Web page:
MemberJanuary 15, 2019 at 8:25 pm1130
Mike potentially will cover this type of behaviour and strategies in the live classroom series, which will enable a way forward for your parents and paint a clearer more precise picture.
To gather a little more information for myself, can I ask you to link a photo or video to gather at least a visual representation for the breed type.
By abandoned to you mean he was a stray dog living on the streets for an unknowable amount of time?
Does he have any understanding of particular commands?
Overall we need to take look at the dog first to understand what his genetic tendencies might be, and how this has helped shaped his behaviour whilst being abandoned.
Then we’d need to ensure the dog is of a good health, both physically (pain, aliments) and mentally (stress, anxiety), a recent study suggests that gut health is applicable to aggressive/irritable type tendencies (not solely responsible), however ensuring the dog is on a balanced species appropriate diet is crucial from a physiological foundational standpoint.
This behaviour type would be considered predatory in nature, the earliest thing you can do is implement strategies that include management, leadership structure applicable to that dog, and then slowly begin some training and obedience, you will then be able to work on developing some impulse control.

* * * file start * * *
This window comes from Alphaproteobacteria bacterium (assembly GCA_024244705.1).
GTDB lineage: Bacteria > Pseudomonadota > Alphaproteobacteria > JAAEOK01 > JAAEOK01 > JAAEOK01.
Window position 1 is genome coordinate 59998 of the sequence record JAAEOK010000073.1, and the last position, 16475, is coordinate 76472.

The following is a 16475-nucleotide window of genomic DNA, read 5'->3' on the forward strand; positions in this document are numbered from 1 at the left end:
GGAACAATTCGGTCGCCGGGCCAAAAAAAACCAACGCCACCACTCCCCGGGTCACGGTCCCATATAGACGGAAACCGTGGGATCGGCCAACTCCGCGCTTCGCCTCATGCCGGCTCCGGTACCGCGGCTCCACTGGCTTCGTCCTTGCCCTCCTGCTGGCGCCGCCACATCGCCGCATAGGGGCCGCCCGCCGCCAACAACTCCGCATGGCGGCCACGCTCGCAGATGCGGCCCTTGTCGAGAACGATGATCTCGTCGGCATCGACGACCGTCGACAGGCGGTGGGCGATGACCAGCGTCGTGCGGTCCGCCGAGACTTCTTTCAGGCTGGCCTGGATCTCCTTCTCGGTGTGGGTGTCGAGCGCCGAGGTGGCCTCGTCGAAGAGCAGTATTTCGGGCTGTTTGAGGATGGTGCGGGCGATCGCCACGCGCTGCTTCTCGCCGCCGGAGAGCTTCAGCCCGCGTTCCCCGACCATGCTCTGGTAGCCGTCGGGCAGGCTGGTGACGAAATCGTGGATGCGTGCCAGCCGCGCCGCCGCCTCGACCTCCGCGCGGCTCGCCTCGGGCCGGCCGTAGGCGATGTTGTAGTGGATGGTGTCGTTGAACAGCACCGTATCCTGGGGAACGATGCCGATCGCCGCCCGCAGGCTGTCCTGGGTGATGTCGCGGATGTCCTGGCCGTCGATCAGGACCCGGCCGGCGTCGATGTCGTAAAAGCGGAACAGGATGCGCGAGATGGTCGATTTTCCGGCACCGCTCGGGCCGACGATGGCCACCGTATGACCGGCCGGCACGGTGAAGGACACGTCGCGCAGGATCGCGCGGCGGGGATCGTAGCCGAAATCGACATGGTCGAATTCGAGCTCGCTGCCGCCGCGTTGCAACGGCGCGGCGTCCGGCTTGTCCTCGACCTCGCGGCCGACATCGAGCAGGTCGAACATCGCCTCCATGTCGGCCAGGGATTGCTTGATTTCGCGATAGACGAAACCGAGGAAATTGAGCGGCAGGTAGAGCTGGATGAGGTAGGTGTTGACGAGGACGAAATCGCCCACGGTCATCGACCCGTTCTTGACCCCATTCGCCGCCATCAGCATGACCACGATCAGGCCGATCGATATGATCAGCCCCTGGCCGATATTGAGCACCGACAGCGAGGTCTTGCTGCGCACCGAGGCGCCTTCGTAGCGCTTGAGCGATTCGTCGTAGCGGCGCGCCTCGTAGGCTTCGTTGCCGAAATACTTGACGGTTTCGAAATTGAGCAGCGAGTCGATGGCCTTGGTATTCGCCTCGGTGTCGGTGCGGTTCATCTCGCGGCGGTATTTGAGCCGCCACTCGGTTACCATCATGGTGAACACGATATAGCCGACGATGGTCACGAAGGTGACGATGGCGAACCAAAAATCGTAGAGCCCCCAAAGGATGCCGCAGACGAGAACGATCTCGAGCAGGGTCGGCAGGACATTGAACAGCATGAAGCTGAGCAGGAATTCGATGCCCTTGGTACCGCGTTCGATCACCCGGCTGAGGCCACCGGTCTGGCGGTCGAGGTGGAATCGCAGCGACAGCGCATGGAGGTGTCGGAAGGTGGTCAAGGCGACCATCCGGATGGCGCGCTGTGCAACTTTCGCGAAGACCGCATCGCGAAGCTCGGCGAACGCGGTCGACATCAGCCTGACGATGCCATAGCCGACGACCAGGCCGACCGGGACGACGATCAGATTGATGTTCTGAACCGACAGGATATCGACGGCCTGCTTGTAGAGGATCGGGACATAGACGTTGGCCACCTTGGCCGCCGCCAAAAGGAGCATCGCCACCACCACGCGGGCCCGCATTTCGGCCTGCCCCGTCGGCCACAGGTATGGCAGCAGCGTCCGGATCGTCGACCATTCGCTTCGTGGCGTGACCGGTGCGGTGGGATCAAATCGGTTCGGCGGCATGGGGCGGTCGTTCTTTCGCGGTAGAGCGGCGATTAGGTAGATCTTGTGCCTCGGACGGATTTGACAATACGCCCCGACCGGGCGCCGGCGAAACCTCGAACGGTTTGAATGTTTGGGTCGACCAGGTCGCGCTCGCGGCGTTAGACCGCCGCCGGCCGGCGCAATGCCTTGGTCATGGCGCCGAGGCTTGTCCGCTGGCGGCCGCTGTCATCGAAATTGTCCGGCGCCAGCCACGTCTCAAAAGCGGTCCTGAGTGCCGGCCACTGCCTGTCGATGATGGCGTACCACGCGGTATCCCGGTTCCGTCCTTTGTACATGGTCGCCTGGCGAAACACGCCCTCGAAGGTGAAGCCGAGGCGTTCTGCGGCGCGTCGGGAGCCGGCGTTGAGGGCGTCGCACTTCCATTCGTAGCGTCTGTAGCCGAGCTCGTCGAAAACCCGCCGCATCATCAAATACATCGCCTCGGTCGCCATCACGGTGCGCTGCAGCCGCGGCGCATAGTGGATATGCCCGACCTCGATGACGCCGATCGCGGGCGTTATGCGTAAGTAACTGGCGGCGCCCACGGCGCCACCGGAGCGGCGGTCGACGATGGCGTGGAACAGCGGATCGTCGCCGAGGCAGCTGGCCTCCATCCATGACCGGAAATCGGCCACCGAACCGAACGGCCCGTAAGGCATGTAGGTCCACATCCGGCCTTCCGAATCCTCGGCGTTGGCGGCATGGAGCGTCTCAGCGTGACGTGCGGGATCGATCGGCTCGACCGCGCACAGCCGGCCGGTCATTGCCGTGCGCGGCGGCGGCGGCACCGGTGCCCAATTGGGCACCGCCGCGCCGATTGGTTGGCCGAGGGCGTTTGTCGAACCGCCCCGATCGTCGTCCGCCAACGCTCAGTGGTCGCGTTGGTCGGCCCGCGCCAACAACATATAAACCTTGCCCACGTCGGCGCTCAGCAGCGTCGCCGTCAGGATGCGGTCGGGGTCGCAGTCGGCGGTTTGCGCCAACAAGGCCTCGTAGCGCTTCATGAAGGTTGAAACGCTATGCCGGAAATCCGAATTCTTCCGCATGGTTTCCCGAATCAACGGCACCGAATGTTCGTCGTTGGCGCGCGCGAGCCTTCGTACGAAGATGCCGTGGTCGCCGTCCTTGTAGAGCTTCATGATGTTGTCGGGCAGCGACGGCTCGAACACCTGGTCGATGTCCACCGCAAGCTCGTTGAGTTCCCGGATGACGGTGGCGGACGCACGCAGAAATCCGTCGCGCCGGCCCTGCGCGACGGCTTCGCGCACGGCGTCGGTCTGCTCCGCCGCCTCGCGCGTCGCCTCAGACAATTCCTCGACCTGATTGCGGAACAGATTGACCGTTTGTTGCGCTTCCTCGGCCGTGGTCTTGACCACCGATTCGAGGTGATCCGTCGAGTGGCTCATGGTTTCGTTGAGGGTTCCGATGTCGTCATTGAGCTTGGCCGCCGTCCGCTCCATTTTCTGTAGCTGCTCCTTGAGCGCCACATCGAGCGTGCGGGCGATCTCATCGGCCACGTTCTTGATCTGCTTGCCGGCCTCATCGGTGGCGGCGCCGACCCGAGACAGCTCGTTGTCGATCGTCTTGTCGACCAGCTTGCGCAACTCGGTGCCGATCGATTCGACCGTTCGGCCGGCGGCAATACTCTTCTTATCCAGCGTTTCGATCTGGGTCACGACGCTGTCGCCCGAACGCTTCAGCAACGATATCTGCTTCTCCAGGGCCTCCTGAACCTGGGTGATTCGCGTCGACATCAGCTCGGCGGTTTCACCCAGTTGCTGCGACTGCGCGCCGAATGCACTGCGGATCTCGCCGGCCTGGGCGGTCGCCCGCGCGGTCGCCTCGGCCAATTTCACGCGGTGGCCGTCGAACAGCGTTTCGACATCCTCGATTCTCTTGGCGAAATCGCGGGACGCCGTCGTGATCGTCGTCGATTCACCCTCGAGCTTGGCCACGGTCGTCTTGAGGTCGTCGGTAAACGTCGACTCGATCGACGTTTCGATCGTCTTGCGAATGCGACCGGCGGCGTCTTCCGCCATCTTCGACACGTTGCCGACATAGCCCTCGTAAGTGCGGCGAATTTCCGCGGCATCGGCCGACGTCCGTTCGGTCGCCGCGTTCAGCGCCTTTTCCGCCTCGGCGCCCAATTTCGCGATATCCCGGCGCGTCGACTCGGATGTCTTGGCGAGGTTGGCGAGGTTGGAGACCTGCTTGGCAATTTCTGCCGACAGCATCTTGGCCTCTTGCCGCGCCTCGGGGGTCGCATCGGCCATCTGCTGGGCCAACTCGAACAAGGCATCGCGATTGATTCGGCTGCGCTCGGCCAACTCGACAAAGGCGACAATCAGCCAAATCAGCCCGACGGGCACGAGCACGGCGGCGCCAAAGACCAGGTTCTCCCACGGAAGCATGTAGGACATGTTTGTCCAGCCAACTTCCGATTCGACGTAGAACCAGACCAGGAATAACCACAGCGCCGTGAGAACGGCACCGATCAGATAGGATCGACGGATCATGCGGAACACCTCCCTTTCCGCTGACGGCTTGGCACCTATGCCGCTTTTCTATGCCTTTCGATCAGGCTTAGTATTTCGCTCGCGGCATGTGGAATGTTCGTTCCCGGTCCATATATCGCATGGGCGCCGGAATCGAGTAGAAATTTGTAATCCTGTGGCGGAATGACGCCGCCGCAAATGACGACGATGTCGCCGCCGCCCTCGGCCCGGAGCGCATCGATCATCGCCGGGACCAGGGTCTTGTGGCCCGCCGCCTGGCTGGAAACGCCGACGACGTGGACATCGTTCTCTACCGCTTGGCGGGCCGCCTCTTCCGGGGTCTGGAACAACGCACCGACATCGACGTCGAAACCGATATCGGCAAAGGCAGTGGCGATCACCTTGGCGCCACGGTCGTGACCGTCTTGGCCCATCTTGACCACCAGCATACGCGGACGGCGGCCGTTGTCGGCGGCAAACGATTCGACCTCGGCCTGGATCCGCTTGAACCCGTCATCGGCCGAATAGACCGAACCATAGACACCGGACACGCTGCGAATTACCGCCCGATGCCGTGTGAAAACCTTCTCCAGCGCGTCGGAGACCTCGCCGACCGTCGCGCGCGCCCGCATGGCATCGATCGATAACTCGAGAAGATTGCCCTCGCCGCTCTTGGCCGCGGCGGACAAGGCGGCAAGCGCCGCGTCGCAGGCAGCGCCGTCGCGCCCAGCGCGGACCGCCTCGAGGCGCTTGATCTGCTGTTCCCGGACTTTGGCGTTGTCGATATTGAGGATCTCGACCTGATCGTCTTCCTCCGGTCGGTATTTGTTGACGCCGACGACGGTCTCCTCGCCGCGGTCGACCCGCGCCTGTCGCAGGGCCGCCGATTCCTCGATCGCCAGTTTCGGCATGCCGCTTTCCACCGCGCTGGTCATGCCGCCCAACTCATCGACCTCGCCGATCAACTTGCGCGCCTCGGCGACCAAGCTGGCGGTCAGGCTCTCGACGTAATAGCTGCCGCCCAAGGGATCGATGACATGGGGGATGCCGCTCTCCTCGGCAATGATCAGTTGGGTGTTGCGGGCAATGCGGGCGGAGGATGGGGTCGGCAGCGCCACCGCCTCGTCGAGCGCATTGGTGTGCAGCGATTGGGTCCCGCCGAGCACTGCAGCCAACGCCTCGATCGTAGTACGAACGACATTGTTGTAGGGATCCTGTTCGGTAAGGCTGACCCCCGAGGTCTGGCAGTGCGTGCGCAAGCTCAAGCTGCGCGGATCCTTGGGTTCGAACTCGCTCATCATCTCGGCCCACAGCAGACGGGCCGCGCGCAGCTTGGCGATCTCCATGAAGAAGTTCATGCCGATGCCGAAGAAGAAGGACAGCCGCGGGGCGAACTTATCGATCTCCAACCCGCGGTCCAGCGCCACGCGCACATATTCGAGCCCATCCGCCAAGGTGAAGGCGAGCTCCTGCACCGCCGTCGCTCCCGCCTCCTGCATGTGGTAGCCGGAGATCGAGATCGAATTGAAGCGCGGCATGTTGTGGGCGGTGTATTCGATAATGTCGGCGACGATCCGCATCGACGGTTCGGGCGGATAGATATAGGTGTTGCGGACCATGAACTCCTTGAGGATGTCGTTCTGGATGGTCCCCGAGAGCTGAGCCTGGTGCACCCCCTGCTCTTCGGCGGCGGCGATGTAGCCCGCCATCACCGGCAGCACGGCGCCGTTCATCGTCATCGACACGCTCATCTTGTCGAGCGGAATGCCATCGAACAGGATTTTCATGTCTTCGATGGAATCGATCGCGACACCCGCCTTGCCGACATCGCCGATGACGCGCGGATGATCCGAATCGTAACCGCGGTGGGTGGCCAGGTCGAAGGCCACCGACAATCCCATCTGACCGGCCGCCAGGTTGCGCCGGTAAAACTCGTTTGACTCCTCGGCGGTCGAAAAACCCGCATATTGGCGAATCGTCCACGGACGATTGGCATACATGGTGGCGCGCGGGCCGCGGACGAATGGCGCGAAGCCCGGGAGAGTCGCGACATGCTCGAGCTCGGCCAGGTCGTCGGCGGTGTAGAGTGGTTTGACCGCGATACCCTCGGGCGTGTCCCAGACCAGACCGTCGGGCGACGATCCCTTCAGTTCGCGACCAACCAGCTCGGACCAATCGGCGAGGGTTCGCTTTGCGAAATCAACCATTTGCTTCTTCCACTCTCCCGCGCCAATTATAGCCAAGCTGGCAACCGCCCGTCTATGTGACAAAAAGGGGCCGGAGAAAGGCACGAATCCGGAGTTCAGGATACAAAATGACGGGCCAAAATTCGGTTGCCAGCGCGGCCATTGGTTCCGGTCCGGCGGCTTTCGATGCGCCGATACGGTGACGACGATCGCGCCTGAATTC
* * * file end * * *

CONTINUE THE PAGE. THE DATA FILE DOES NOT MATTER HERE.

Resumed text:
This situation is hard for the cats, the owners and even more for the dog who is trying to find his place in the new environment (which is your parents habitat) not knowing any of the rules he needs to follow.
The owners job is to introduce and teach the rules that are applicable for them, and implement management techniques that manipulate the environment to ensure the dog doesn’t get a chance to make a mistake. Management will only work for so long though so you need to graduate slowly to formalised training.
Consider the age and neuter status will also help understand the dog is a sub adult intact male, and is definitely finding his place on earth the only way he knows how. If that means chasing cats to satisfy a biological need then thats what it is.
Some initial strategies and thoughts would include:
Record/log the dogs day for a week (feeding, playing, incidents, triggers, rest)and look for behavioural patterns around specific times.
Management is a crucial piece early, keep the cats safe and keep the dog safe. a Dog in pure prey drive will go to great lengths to catch its prey, that can mean complete disregard for injury ie… running out into a busy road, jumping off a height, crawling into small spaces.
Find and provide some biological fulfilment in the form of a replacement behaviour/play for the dog to express itself.
Hopefully some other trainers on the site will jump in to offer some further help and guidance for you, keep us posted on how your tracking.